In November of every year, specifically the week of the 20th, we remember those whose lives were taken for being their authentic selves. Every year there are hundreds of deaths that impact our community. This week every year I take several moments to remember those people and am grateful for my life. This year was the 15th anniversary of Transgender Day Of Remembrance. This day was started in response to the murder of Rita Hester, a transwoman of color who was murdered in her apartment in Boston in 1999. This year alone there were 200+ transgender people killed by acts of violence. This number doesn’t include those who took their own life. Trans women of color are some of the most targeted people in the community for simply being themselves. We are all people looking to live our lives to our fullest potential. Why do these atrocities continue? One factor has to be that kids aren’t given exposure and interactions to different kinds of people in schools. This needs to change. How will you create change in your community to create citizens of the world?
I have sought out examples and resources that are working to create a learning environment where being transgender, gender neutral, transsexual, gender non-conforming is not a big deal in a school community. There is a school in the Northeast that has diversity so ingrained in their curriculum that students don’t blink an eye if a student chooses to define their identity as male one day and female another. Or if a student who identifies as male dresses in skirts. How did they accomplish this? By being aware, open to new ideas, truly having an anti-biased curriculum which has been driven, encouraged, and supported by the faculty, staff, administration, and parents. Not every school needs to go to such lengths, but the time of ignoring gender and sexual identities, and diversities in our schools has come to an end. Start small, think about educating yourself first. Collect resources from Welcoming Schools collected from the Human Rights Campaign or materials GLSEN has put together for creating a more welcoming environment. One of the simplest ways to start though, is to use age appropriate books that have different kinds of people represented as a part of your classroom library from Flamingo Rampant created by S. Bear Bergman and J Wallace. Change starts with small efforts and gains steam as you put it in action.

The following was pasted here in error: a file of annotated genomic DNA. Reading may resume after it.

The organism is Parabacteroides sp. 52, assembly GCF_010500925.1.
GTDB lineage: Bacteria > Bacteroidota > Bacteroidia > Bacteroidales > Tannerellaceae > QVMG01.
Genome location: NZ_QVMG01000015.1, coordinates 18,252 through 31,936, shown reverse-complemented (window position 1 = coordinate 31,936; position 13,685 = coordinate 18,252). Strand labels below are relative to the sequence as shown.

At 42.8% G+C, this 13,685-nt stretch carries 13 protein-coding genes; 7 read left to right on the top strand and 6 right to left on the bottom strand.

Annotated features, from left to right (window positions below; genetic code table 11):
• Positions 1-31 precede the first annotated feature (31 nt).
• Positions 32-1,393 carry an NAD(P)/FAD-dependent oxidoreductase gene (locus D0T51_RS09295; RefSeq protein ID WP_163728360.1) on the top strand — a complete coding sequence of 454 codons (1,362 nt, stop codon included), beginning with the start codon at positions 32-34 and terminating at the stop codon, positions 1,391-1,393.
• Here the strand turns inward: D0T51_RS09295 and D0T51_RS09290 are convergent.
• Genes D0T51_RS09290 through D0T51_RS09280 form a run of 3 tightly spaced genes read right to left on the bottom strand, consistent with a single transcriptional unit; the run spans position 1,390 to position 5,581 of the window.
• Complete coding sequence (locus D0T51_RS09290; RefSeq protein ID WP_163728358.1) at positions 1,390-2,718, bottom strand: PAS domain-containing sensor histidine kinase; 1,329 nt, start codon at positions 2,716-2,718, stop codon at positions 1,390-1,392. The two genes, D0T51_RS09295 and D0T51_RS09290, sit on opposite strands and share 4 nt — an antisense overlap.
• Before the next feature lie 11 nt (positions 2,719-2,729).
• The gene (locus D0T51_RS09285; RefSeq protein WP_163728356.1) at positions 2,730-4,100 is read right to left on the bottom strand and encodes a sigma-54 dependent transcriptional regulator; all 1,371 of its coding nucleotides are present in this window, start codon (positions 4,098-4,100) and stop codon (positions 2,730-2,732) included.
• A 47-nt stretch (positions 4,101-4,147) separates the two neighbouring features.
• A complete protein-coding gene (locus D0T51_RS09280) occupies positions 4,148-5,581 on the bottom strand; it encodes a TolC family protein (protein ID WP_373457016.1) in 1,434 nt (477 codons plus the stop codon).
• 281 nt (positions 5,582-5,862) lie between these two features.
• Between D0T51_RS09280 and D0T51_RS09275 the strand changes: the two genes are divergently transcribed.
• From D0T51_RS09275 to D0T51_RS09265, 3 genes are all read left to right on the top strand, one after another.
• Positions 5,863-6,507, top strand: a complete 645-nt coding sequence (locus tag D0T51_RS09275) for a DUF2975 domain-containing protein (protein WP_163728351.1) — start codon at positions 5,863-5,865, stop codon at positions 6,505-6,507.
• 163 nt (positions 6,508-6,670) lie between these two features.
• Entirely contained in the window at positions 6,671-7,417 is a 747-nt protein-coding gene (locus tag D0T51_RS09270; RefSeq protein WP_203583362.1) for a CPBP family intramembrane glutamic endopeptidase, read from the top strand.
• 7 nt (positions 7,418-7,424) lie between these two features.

The transgender community is strong. We have become stronger as every year passes, but we have so much further to go. Thank you to everyone who has been in the forefront fighting to be themselves and change the systems that ignored we existed. Here are a few people/organizations that have helped me grow from seeing their advocacy and leadership:
Lawrence Richardson – Lawrence is a Pastor of United Church of Christ, writer, activist, and advocate. He designs and presents curriculums specializing in diversity and transgender inclusion.